The Differences Between Scuppernong & Muscadine

Scuppernong and muscadine are funny-sounding names which represent a indigenous botanical delight. They’re among native U.S. fruits — a grape species which varies in taste and appearance from the familiar bunch grapes which are available in supermarkets. All of scuppernongs are muscadines, but not all muscadines are scuppernongs. Their primary difference lies in their relationship to each other; one really is a cultivar of another.


Of the four primary grape species which are cultivated at the U.S., muscadine (Vitis rotundifolia) is just one of both native types. Muscadine prospers in the hot, humid southeastern regions of U.S. Department of Agriculture plant hardiness zones 7 and hotter, while the indigenous labrusca grape (V. labrusca) thrives in colder regions, up to zone 5. French hybrid grapes are crosses of the labrusca grape and European species (V. vinifera), that can be the darlings of California vineyards. The California Rare Fruit Growers site notes that though muscadine might be elongated in Mediterranean areas, it does not satisfy its possible there due to insufficient heat and heat.


Even though muscadine vines do not prosper in California vineyards, their origins are used as grafting stock. Muscadine is a difficult plant which has natural pest and disease resistance, which makes it among the favored choices on which viticulturists graft other species. Unlike table grapes that ripen concurrently in a pendulous crowd, muscadines ripen separately in loose clusters. Compared to other grape species, muscadine grapevines may produce almost eight-fold yields of different grapes. While bunch grapes yield roughly 8 pounds of fruit per vine, muscadine can create up to 60 pounds.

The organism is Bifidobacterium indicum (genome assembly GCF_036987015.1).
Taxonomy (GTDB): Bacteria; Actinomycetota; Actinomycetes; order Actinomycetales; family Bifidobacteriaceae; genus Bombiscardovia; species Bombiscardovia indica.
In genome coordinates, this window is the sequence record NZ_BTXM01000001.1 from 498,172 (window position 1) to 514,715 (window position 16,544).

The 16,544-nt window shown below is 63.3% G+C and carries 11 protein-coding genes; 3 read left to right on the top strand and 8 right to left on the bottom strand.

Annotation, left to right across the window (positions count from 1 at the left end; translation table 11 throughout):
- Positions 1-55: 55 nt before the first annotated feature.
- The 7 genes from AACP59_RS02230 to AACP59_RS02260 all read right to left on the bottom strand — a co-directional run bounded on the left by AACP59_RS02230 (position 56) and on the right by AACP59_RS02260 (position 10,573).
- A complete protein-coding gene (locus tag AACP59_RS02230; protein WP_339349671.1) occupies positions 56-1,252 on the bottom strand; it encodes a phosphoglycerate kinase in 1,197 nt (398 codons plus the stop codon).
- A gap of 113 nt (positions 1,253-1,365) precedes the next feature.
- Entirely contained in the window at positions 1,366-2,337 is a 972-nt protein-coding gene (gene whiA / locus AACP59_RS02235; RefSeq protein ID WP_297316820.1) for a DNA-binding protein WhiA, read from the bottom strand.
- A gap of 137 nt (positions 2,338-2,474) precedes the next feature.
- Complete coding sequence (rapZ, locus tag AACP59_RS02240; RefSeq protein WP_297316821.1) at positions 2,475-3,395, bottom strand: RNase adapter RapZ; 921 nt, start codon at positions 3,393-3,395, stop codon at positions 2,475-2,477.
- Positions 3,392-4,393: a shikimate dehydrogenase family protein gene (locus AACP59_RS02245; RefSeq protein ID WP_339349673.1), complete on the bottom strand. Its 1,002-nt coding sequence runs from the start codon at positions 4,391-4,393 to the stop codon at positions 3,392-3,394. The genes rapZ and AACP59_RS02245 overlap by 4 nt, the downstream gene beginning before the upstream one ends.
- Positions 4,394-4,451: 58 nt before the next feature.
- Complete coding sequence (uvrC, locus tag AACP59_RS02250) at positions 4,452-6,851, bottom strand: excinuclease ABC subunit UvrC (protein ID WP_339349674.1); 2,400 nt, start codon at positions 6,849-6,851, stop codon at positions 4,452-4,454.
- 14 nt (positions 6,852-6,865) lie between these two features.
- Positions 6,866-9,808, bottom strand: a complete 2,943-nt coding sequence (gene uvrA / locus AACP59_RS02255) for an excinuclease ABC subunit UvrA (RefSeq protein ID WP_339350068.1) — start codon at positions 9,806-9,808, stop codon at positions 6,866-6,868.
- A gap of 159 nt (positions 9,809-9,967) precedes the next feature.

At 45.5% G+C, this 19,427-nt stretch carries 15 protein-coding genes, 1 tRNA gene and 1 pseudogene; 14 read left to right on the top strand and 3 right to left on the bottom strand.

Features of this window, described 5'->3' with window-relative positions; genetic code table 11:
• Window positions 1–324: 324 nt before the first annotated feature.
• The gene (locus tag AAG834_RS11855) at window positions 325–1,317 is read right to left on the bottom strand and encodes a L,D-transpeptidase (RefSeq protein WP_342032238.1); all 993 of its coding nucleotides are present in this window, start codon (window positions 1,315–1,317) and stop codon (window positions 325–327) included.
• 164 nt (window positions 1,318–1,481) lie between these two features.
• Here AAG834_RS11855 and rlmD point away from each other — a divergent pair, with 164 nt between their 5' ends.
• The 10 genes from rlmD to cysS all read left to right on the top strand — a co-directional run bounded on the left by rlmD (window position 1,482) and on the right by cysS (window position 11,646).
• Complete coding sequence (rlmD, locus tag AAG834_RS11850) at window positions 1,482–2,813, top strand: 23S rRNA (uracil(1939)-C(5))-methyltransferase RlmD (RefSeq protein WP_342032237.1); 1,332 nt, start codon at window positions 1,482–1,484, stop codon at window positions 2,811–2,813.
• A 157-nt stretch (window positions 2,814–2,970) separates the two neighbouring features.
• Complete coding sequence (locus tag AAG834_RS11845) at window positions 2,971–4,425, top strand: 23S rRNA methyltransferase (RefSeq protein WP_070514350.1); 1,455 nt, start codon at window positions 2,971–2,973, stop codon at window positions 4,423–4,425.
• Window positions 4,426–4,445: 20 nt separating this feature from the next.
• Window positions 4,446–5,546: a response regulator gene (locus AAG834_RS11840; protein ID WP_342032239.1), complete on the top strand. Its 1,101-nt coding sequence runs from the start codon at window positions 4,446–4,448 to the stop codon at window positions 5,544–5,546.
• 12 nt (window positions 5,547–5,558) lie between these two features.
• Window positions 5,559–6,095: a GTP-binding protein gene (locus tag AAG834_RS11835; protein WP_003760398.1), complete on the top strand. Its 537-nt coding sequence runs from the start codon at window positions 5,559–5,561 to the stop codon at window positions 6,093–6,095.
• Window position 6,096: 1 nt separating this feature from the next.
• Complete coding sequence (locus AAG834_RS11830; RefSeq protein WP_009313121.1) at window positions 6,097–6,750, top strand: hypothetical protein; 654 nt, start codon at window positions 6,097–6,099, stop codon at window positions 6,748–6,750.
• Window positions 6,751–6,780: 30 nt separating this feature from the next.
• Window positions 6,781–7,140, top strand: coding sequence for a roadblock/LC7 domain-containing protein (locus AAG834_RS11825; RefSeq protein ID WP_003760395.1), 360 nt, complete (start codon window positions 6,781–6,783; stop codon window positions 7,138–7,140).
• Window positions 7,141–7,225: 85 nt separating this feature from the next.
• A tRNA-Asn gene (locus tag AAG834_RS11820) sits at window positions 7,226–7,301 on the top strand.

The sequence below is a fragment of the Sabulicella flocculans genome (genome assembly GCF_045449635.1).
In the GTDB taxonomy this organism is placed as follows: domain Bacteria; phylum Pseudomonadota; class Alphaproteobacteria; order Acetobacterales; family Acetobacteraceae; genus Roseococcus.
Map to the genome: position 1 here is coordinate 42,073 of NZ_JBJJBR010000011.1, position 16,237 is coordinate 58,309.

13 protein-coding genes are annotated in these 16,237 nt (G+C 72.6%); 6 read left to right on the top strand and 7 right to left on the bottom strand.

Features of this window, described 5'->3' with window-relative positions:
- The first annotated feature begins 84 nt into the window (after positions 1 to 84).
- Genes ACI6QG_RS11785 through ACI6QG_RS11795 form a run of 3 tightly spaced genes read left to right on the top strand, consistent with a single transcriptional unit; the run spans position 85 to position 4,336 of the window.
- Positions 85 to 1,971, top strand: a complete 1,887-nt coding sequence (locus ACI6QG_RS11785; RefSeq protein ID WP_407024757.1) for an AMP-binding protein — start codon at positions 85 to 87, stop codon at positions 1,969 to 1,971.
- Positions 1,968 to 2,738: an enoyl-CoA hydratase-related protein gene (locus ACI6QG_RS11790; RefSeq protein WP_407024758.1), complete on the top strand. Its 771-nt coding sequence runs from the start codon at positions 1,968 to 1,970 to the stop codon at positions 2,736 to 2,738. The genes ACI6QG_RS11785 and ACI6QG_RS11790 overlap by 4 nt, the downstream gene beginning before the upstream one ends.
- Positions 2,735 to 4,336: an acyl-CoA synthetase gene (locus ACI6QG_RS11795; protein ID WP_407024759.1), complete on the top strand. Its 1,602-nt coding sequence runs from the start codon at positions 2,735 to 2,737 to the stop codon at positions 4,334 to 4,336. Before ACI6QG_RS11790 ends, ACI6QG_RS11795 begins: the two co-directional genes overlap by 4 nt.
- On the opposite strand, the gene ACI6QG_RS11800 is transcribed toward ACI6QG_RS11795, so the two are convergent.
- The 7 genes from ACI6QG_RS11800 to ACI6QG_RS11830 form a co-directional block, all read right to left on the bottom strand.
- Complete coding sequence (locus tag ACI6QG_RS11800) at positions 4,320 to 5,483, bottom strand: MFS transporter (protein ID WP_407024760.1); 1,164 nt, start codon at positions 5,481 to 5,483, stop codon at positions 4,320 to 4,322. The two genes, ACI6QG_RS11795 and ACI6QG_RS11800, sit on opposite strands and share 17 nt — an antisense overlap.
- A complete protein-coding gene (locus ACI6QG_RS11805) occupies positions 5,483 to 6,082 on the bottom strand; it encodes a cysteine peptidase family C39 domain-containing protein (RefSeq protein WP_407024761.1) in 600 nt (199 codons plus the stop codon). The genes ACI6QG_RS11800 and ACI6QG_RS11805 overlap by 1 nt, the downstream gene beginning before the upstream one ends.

Even though muscadine cultivars cover a variety of colorful colors, there are two primary color types — dark (or purple) and bronze. “Scuppernong” is a bronze grape which has been the very first muscadine cultivar, so-named due to its discovery along the Scuppernong River at North Carolina. The original mother vine is about Roanoke Island, where it has been growing and producing for several hundred yearsago Due to its botanical primogeniture, the common title scuppernong entered common usage to refer to some bronze muscadine grape. Botanical correctness dictates that “Scuppernong” should only designate the cultivar rather than all color types.

Reproductive Types

Muscadine vines are of two reproductive types — those that bear perfect blossoms, which contain both male and female components, and the ones that bear only female or pistillate flowers. Perfect-flowered types are self-fruitful, meaning they can pollinate themselves to set fruit. “Scuppernong” vines are exclusively female, which means that you need to plant another perfect-flowered cultivar within 25 feet for successful pollination. Wind facilitates pollination, although small native bees, especially of the Halictidae family, are primary pollinators.

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